6% increase in tax expenditures in 2021

The overall amount of tax expenditures increased from 27.82 billion dirhams (billion dirhams) to 29.50 billion dirhams between 2020 and 2021, registering an increase of 6%, according to the Ministry of the Economy and Finance.

This increase is explained by the increase in tax expenditures relating to VAT of 839 million dirhams (MDH) and Registration and Stamp Duties DET (+814 MDH), specifies the ministry in a report on tax expenditures. , accompanying the 2022 Finance Bill.

On the other hand, tax expenditures relating to corporate tax recorded a decrease of around MAD 990 million, adds the same source.

Tax expenditures are legislative or regulatory provisions that derogate from a “tax standard”. These exemptions constitute an important tax issue insofar as they reduce State revenue and therefore constitute a cost for the Treasury, recalls the ministry.

In this wake, the ministry announces that the number of measures identified qualified as tax expenditure increased from 302 in 2020 to 306 in 2021. Among these measures, 259 were the subject of evaluation in 2021, that is to say 85% of the measures. identified.

With an almost stable structure between 2020 and 2021, the tax expenditures recorded in 2021 are attributable in particular to the real estate sector (22.2%), to the security and provident sector (19.8%) and to the production sector. and electricity and gas distribution (15.0%), notes the report.

A breakdown by type of beneficiary of tax expenditures shows that in 2021, households and businesses hold the majority share of tax expenditures with 95% (51% for households and 44% for businesses).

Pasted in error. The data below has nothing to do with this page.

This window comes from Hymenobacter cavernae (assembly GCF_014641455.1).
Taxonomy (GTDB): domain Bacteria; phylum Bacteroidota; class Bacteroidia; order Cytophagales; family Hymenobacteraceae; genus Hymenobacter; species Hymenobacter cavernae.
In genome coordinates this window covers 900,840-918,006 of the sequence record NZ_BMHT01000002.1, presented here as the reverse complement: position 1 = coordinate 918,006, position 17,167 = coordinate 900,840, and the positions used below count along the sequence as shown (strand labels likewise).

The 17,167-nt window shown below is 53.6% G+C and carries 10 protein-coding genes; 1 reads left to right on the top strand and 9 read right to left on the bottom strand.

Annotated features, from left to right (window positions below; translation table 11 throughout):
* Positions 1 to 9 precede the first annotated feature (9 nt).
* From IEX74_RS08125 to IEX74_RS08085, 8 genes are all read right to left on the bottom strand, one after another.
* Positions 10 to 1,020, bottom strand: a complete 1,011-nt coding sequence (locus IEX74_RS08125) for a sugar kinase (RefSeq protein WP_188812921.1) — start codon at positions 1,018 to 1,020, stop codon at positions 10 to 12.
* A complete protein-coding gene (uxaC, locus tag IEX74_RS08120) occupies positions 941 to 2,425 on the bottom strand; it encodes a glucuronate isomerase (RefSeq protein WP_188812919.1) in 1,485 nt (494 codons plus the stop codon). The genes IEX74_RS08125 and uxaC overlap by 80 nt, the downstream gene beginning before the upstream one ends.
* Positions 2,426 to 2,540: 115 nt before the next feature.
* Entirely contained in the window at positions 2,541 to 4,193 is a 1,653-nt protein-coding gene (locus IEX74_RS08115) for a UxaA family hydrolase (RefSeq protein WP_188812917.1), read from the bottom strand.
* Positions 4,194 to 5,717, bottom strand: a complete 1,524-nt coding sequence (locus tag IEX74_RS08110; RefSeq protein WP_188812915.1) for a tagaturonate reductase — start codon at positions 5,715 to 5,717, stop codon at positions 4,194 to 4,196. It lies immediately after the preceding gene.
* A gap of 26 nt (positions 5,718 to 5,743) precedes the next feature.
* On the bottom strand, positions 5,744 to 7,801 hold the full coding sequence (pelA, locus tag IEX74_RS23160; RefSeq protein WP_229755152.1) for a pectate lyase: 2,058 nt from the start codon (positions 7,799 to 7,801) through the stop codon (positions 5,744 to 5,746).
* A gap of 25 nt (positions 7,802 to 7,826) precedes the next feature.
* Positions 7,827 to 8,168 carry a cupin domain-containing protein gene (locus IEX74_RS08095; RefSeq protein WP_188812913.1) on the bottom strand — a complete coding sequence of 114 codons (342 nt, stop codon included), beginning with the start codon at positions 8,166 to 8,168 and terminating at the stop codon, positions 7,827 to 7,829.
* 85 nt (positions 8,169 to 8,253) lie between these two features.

In 2021, the most important derogatory measures mainly concern the support of purchasing power (5.72 billion dirhams, or 19.4%), the mobilization of domestic savings (4.99 billion dirhams, or 16.9%) and facilitating access to housing (4.48 billion dirhams, or 15.2%).

In 2021, economic incentives benefit from the majority of tax expenditures, i.e. 54.7%. As for social incentives, they benefit from 44.7% of the share of overall tax expenditure, and those with a cultural vocation benefit only from 0.5%.

The report also recalls that the State has introduced into its tax policy, over the years, several measures with the aim of granting tax relief to certain categories of taxpayers or sectors of activity. These measures, known as “tax expenditures”, allow the State to achieve its strategic objectives whether in economic, social, cultural or other terms, and this by taking several forms ranging from the reduction of tax rates to tax exemption.

Tax expenditures can therefore have a significant impact on the State budget, underlines the report which underlines the need to assess their efficiency, to quantify the cost of each of them and to assess the relevance of maintaining or eliminating them.



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